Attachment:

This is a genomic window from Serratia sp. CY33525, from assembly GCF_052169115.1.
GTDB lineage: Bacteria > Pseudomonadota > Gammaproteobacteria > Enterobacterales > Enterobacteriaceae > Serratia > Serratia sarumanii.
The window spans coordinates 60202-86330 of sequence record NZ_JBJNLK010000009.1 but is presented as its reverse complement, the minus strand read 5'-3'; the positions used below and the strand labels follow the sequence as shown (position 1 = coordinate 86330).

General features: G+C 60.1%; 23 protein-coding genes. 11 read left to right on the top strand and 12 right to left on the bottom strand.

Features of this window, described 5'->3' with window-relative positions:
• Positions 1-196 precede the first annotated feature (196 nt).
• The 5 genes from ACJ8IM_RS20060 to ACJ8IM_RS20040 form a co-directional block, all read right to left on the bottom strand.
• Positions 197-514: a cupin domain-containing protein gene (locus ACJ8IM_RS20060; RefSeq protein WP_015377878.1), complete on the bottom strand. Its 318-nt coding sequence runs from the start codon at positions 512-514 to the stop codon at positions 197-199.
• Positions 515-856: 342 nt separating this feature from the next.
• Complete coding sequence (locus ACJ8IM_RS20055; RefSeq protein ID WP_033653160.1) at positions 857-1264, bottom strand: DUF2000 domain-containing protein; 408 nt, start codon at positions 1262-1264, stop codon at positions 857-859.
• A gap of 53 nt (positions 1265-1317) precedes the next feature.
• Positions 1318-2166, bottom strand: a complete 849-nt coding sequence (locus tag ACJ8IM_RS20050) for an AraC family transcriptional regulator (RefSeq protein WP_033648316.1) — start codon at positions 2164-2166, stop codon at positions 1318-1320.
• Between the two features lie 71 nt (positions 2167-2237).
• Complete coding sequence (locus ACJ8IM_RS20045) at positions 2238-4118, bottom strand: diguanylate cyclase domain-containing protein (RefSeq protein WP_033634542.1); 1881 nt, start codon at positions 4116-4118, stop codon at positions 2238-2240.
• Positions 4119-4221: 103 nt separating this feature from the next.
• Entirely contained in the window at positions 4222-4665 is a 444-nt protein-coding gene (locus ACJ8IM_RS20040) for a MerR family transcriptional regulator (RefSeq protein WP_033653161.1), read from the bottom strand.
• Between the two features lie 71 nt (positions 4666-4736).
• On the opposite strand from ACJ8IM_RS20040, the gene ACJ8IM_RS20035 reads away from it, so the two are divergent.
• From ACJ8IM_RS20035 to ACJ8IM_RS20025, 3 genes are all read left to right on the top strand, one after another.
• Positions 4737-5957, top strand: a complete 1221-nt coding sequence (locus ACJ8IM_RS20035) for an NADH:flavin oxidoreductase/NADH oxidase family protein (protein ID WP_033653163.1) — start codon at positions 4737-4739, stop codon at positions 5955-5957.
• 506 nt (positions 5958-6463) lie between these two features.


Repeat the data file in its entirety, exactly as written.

This is a genomic window from Serratia sp. CY33525, from assembly GCF_052169115.1.
GTDB lineage: Bacteria > Pseudomonadota > Gammaproteobacteria > Enterobacterales > Enterobacteriaceae > Serratia > Serratia sarumanii.
The window spans coordinates 60202-86330 of sequence record NZ_JBJNLK010000009.1 but is presented as its reverse complement, the minus strand read 5'-3'; the positions used below and the strand labels follow the sequence as shown (position 1 = coordinate 86330).

General features: G+C 60.1%; 23 protein-coding genes. 11 read left to right on the top strand and 12 right to left on the bottom strand.

Features of this window, described 5'->3' with window-relative positions:
• Positions 1-196 precede the first annotated feature (196 nt).
• The 5 genes from ACJ8IM_RS20060 to ACJ8IM_RS20040 form a co-directional block, all read right to left on the bottom strand.
• Positions 197-514: a cupin domain-containing protein gene (locus ACJ8IM_RS20060; RefSeq protein WP_015377878.1), complete on the bottom strand. Its 318-nt coding sequence runs from the start codon at positions 512-514 to the stop codon at positions 197-199.
• Positions 515-856: 342 nt separating this feature from the next.
• Complete coding sequence (locus ACJ8IM_RS20055; RefSeq protein ID WP_033653160.1) at positions 857-1264, bottom strand: DUF2000 domain-containing protein; 408 nt, start codon at positions 1262-1264, stop codon at positions 857-859.
• A gap of 53 nt (positions 1265-1317) precedes the next feature.
• Positions 1318-2166, bottom strand: a complete 849-nt coding sequence (locus tag ACJ8IM_RS20050) for an AraC family transcriptional regulator (RefSeq protein WP_033648316.1) — start codon at positions 2164-2166, stop codon at positions 1318-1320.
• Between the two features lie 71 nt (positions 2167-2237).
• Complete coding sequence (locus ACJ8IM_RS20045) at positions 2238-4118, bottom strand: diguanylate cyclase domain-containing protein (RefSeq protein WP_033634542.1); 1881 nt, start codon at positions 4116-4118, stop codon at positions 2238-2240.
• Positions 4119-4221: 103 nt separating this feature from the next.
• Entirely contained in the window at positions 4222-4665 is a 444-nt protein-coding gene (locus ACJ8IM_RS20040) for a MerR family transcriptional regulator (RefSeq protein WP_033653161.1), read from the bottom strand.
• Between the two features lie 71 nt (positions 4666-4736).
• On the opposite strand from ACJ8IM_RS20040, the gene ACJ8IM_RS20035 reads away from it, so the two are divergent.
• From ACJ8IM_RS20035 to ACJ8IM_RS20025, 3 genes are all read left to right on the top strand, one after another.
• Positions 4737-5957, top strand: a complete 1221-nt coding sequence (locus ACJ8IM_RS20035) for an NADH:flavin oxidoreductase/NADH oxidase family protein (protein ID WP_033653163.1) — start codon at positions 4737-4739, stop codon at positions 5955-5957.
• 506 nt (positions 5958-6463) lie between these two features.